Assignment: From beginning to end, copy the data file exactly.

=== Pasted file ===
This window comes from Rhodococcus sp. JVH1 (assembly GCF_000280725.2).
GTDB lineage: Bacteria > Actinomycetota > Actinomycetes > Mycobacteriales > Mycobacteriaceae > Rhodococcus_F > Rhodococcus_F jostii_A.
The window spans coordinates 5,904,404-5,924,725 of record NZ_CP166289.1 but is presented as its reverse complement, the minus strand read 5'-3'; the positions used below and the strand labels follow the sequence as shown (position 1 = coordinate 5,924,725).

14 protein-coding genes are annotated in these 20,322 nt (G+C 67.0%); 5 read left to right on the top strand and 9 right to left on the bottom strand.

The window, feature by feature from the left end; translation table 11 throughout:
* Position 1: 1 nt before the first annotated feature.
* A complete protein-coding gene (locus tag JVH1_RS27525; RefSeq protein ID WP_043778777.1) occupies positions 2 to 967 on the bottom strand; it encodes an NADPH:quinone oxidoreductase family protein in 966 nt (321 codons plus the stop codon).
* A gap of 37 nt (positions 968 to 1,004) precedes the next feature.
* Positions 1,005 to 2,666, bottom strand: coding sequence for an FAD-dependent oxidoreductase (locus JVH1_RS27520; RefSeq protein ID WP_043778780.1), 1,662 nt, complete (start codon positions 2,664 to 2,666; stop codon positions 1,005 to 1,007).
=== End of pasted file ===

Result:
This window comes from Rhodococcus sp. JVH1 (assembly GCF_000280725.2).
GTDB lineage: Bacteria > Actinomycetota > Actinomycetes > Mycobacteriales > Mycobacteriaceae > Rhodococcus_F > Rhodococcus_F jostii_A.
The window spans coordinates 5,904,404-5,924,725 of record NZ_CP166289.1 but is presented as its reverse complement, the minus strand read 5'-3'; the positions used below and the strand labels follow the sequence as shown (position 1 = coordinate 5,924,725).

14 protein-coding genes are annotated in these 20,322 nt (G+C 67.0%); 5 read left to right on the top strand and 9 right to left on the bottom strand.

The window, feature by feature from the left end; translation table 11 throughout:
* Position 1: 1 nt before the first annotated feature.
* A complete protein-coding gene (locus tag JVH1_RS27525; RefSeq protein ID WP_043778777.1) occupies positions 2 to 967 on the bottom strand; it encodes an NADPH:quinone oxidoreductase family protein in 966 nt (321 codons plus the stop codon).
* A gap of 37 nt (positions 968 to 1,004) precedes the next feature.
* Positions 1,005 to 2,666, bottom strand: coding sequence for an FAD-dependent oxidoreductase (locus JVH1_RS27520; RefSeq protein ID WP_043778780.1), 1,662 nt, complete (start codon positions 2,664 to 2,666; stop codon positions 1,005 to 1,007).